I’m really happy with the number, and quality, of responses from readers/writers to this blog…so a huge thank you to everyone who’s participated. There’ll be plenty more Wordsparks to keep the ideas flowing as of next week, but for now, I thought it was time to celebrate some of the contributions. Here are a few of my favourite Wordspark responses so far…
“Breathes life, takes life, one of life’s pleasures, dead, alive.”
by C. J. Black
(In response to Description: Describe the sea in just ten words, for someone who has never seen it.)
“Clouds fall, pluming to the wave’s tumbled height
Rolling, reflected, on the salt-damp bight”
by Guy le jeune
“Away in the distance is where I stand
My forgotten pieces strewn on the sand”
(Both in response to a photo-inspired rhyming couplet Wordspark)
“Those pesky giant walking broccoli plants were pushing at the kitchen window again, AND Sara was down to her last bottle of Sancerre.”
(The Prompt: to write an opening line based on a photo)
We’d run down the Mill Lane, up the stairs and onto the bridge for the mail train from Strabane. We’d stand right over the line as the train hurled underneath and it was all smoke and steam and fury. Our faces would be black and when we got home me mother would give out stink. This one day we went down to catch the smoke and Eddie was there beside the tracks. Me mother said Eddie wasn’t all right—you’d see him standing on the lane, laughing at the sky. We climbed up to the bridge and we could still see Eddie just standing there, talking to nobody. In the distance we heard the clatter and saw the trail of smoke. Eddie jumped up on to the rails with his hands held above his head. We all shouted for him to get out of the way but he just stood there, yelling all sorts. The train screamed and whistled and squealed. We couldn’t look, but we couldn’t look away. There must have been the length of sweeping brush between the front of the engine and Eddie. That was the day when Eddie McCrae stopped the mail train from Strabane
by Guy le jeune
At the back of our house, across the fields, ran the train line. When Da passed on his way to Cork or Limerick he would beep the horn and we’d flash the light on and off to let him know we heard him. On his way home, he’d beep again to let Ma know he was on the way. Da didn’t drive a car, only a train.
We weren’t allowed near the railway line. Ma and Da would go mad when they found out we were up there. We went to pick blackberries, and the best ones were always along the railway. One day, Da passed on the train and saw us. He beeped the horn and put his fist up at us. We knew he was going to kill us when we got home so we stayed out for ages ’til we thought he’d be gone to bed. He always went to bed when he came home if he’d been driving through the night. He was still up when we got home and there was murder. When Da went to bed for a few hours, Mam still made jam with the blackberries we collected. My Ma made deadly jam.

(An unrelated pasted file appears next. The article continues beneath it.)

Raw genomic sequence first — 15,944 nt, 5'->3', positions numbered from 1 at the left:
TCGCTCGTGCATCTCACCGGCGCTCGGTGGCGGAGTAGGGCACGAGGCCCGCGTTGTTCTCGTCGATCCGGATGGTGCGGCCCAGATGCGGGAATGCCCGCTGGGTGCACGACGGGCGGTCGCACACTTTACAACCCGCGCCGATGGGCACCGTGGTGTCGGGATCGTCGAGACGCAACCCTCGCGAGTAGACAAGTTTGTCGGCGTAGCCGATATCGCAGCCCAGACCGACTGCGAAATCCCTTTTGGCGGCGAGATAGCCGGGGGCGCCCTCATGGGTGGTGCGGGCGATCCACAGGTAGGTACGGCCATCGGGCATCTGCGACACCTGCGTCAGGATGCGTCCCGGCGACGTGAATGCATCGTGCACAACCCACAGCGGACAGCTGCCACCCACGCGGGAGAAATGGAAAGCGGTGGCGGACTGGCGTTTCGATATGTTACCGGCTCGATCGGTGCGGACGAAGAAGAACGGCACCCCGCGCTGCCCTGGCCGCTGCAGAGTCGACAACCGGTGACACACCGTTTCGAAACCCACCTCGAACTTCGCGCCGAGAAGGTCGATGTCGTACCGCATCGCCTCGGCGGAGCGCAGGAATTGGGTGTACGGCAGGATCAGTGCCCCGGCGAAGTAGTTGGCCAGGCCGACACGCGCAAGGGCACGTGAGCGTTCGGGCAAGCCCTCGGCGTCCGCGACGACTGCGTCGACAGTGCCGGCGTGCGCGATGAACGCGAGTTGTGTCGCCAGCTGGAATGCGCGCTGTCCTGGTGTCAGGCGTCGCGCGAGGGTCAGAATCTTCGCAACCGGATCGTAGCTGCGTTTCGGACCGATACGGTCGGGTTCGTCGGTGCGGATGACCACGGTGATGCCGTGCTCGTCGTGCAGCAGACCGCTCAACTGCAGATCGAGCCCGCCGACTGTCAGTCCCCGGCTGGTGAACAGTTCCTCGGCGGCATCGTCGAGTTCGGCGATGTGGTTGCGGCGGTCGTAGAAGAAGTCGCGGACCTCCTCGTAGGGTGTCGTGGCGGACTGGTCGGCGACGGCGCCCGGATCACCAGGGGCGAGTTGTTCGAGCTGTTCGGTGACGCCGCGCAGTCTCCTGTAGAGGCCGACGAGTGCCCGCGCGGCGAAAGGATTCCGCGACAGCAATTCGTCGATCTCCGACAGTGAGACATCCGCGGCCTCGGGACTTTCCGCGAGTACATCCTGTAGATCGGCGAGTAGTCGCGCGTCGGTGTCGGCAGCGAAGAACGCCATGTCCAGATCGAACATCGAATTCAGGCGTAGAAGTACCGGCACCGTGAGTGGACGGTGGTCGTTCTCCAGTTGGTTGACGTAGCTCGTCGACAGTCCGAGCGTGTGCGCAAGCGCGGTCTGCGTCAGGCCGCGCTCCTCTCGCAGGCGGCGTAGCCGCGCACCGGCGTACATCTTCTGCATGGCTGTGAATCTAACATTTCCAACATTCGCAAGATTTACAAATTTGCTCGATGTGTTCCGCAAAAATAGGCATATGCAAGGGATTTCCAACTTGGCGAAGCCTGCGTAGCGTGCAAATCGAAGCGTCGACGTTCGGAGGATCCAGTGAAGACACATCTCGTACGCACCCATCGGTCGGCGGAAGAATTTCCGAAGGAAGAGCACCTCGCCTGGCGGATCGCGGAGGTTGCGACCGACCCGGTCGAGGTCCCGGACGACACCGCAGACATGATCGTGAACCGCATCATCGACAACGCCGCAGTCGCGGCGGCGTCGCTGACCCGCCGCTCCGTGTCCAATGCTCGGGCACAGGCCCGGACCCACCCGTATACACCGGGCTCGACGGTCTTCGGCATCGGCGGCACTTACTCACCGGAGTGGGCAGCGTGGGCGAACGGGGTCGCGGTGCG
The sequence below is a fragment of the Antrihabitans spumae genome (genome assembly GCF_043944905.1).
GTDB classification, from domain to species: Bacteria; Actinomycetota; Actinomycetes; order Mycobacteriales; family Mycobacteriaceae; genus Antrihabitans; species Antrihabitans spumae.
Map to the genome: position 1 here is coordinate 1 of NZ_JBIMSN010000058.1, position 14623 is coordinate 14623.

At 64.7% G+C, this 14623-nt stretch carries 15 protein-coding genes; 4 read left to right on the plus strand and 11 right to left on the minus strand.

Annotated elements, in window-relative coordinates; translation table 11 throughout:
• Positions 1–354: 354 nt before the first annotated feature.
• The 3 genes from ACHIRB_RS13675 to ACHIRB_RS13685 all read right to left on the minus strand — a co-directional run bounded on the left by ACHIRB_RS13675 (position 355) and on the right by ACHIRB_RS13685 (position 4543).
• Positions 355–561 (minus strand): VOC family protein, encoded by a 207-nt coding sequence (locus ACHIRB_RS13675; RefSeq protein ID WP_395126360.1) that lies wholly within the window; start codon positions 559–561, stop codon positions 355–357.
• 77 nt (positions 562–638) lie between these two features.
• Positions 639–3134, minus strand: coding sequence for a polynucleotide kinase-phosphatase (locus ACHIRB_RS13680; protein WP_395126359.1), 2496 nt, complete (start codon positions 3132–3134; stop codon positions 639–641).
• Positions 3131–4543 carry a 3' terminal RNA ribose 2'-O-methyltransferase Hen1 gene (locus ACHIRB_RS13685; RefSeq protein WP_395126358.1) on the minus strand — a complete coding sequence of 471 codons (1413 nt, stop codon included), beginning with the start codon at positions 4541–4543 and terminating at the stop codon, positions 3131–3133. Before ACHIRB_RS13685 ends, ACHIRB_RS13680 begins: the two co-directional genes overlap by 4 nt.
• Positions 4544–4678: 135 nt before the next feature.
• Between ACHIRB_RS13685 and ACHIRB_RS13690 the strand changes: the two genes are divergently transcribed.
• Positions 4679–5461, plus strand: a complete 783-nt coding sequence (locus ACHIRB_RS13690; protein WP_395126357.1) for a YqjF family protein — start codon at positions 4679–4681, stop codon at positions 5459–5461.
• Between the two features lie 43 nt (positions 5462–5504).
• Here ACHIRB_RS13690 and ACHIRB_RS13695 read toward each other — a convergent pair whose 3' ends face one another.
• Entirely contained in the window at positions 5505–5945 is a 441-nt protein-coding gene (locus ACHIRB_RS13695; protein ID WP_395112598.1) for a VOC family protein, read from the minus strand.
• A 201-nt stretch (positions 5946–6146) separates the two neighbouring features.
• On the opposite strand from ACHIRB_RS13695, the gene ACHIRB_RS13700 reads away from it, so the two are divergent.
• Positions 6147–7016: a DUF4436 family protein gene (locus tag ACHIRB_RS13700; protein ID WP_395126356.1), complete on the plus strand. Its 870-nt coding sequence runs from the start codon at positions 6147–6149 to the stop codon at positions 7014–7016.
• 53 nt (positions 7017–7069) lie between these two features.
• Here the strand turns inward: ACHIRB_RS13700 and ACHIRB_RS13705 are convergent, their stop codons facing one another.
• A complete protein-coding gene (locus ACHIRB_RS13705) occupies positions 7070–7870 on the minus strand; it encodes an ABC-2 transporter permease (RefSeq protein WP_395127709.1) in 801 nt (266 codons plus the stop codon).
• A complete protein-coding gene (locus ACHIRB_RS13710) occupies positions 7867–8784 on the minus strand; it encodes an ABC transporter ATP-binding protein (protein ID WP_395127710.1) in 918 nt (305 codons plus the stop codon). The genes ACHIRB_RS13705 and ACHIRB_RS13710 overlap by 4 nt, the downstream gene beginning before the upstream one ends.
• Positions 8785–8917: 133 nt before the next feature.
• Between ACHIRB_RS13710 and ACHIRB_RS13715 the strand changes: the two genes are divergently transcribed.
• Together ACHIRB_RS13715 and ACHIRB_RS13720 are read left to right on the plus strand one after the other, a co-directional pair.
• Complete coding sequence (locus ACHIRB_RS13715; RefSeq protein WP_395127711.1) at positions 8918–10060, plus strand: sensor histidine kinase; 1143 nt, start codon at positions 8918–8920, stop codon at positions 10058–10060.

by Patricia Nugent
(In response to: write a piece of flash fiction of less than 200 words, inspired by the postcard shown.)
Last, but certainly not least, I’m including the opening paragraph of our festive-themed Wordspark of a short story under 1000 words. There’s a link at the end to the rest of the story, which I highly recommend: this piece received the most responses from other readers/writers.
Away in a Manger by Sinead O’Hart
I knew better than to turn on the main bathroom light – the noise of the fan alone would be enough to wake Simon up, and that was the last thing I wanted. I just wished I’d had the foresight to unwrap the thing beforehand, but I took it slowly and kept the rustling to a minimum. As I worked to open the packet, I kept the bathroom door open, just a crack, enough to hear him if he moved, but there wasn’t a sound from the bedroom besides my husband’s gentle breathing. Once I’d freed it from the wrapping, I closed the door to our ensuite as gently as I could, and just got on with it. I wondered, as I sat down, whether it was a marketable skill, this ability I had to pee accurately in the pitch darkness – I guessed it really was true about practice making perfect. How often had I done this, now? I’d long ago lost count. Read more…